WITH THE WORD “finally,” the apostle Paul seems ready to conclude his epistle to the Philippians (Philippians 3:1). Then thoughts of other matters that needed to be written enter his mind, and he puts closing the letter on “hold.” Judaizers were a constant problem facing the early church. They were professed Christians who sought to bring the church back under the Law of Moses. What Paul says in Philippians 3:2-8 has them, and other Jews, as a backdrop to his thoughts. The church needed to be warned about them. Read this section.

      In Paul’s digression, he warns, “Beware of dogs, beware of evil workers, beware of the concision.” It seems that dogs for the most part were not of good repute among the Jews. “Thou shalt not bring the hire of a whole [harlot], or the price of a dog, into the house of the lord thy God for any vow: for even both these are abomination unto the lord thy God” (Deuteronomy 23:18). Even in the New Testament they are used to illustrate that which is bad (Matthew 7:6; 2 Peter 2:22; Revelation 22:15). The Jews commonly called Gentiles “dogs.” Here the apostle turns the table on the Jews and calls them “dogs.” As far as Paul was concerned, that’s what they were in disrupting the unity and purity of the church.

      In contrast with the Jews, Paul asserts, “For we [Christians] are the circumcision, which worship God in the spirit, and rejoice in Christ Jesus, and have no confidence in the flesh.” In God’s sight, the church is the Israel of God today (Galatians 6:16; 1 Corinthians 10:18), and a Jew is not one who is one outwardly, but one whose circumcision is of the heart (Romans 2:28, 29; Romans 9:8). Physical circumcision (Galatians 5:6; 6:15) and emphasis on the physical characterized much of the Old Testament and what the Judaizers had to say. If Paul had wanted to go that route, and trust in the flesh, he certainly had a prestigious pedigree to put on display. What he wrote in 2 Corinthians 11:16-12:12 would have been impressive to the fleshly mind Judaizers, but he said that they should listen to him as a “fool” speaking. Read what he had to say about his background here in Philippians 3:4-6, too. However, he cuts short what he is saying with, “But what things were gain to me, those I counted loss for Christ.”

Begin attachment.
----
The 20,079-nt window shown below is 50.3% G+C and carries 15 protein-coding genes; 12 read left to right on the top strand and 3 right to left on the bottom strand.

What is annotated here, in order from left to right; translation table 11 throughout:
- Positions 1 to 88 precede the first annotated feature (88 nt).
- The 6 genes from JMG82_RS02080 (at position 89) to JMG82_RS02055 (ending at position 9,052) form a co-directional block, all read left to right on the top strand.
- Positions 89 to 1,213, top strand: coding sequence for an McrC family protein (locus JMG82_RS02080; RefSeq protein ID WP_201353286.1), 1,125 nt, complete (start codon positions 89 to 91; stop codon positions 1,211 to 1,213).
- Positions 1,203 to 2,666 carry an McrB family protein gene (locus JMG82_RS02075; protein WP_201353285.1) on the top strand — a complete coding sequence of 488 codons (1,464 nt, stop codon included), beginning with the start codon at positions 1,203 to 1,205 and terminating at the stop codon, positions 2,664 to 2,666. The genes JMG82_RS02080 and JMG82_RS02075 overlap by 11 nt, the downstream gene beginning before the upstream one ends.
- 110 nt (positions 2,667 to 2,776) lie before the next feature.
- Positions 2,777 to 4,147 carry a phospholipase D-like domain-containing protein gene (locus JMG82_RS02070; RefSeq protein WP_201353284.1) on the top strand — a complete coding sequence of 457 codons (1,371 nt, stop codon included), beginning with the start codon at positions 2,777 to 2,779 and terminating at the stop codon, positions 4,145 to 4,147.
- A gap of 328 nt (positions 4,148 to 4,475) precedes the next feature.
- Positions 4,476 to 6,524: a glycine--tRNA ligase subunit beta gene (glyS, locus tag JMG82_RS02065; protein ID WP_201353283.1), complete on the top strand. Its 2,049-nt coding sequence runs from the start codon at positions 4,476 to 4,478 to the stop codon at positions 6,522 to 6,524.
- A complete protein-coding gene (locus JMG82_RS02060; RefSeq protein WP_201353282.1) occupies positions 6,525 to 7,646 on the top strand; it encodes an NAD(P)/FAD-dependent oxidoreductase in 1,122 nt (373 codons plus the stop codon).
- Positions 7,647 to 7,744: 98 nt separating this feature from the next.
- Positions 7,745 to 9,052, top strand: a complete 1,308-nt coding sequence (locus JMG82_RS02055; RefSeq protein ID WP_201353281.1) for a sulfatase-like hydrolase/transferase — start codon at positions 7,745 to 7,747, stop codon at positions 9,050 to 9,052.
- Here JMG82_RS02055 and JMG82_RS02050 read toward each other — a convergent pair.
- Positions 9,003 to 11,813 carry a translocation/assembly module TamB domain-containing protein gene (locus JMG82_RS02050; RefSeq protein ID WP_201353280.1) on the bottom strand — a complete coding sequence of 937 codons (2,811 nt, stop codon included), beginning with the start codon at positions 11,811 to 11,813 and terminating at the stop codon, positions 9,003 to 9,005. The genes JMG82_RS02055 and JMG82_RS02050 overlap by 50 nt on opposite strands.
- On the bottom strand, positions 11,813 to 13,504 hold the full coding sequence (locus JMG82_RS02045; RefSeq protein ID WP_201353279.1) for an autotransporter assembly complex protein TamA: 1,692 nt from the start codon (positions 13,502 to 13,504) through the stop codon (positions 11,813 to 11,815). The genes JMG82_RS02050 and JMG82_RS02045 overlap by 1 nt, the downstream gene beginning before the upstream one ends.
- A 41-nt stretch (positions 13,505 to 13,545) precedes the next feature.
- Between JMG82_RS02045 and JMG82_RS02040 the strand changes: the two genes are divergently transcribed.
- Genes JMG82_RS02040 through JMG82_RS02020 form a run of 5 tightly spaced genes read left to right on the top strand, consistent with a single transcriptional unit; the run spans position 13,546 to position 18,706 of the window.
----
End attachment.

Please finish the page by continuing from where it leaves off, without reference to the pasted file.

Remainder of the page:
Then he further rejoins with this emphatic statement, “Yea doubtless, and I count all things but loss for the excellency of the knowledge of Christ Jesus my Lord: for whom I have suffered the loss of all things, and do count them but dung, that I may win Christ.” Christ was everything to Paul. He strongly declares this in  Galatians 2:20, “I am crucified with Christ: nevertheless I live; yet not I, but Christ liveth in me; and the life which I now live in the flesh I live by the faith of the Son of God, who loved me, and gave himself for me.” And anything that competed with this was regarded by him as “dung” (and especially in this context talking about the Judaizers).

      The meaning of the word “dung” is quite interesting, as Paul pungently makes use of it. The etymology of the word, we are told, has its roots containing the word “dog” and “throw” (or an off scouring). A wide range of uncomely associations are brought to mind in the use of this word. The most gross is that represented in the King James translation, “dung,” or more exactly, excrement, dog manure. Others see in it an off scouring from dogs or that which has been thrown from the table to dogs; while others think of the word as simply representing garbage or refuse. Then many modern translations have settled for a more sanitized word, “rubbish.” Regardless how we literally look at the word, the idea is that of utter worthlessness and disgust. And since this word translated “dung” involves dogs, we wonder if it could in some way refer back to the first of this chapter, Philippians 3:2, where Paul says, “Beware of dogs.”

      Paul’s surrender and commitment to Christ is most impressive. He did not hesitate to give up all for him. There was salvation in no other. Likewise, let us not hesitate to follow his example, looking upon that which we have left behind as being no better than “dung” that we might know Christ and the power of his resurrection in our lives.         

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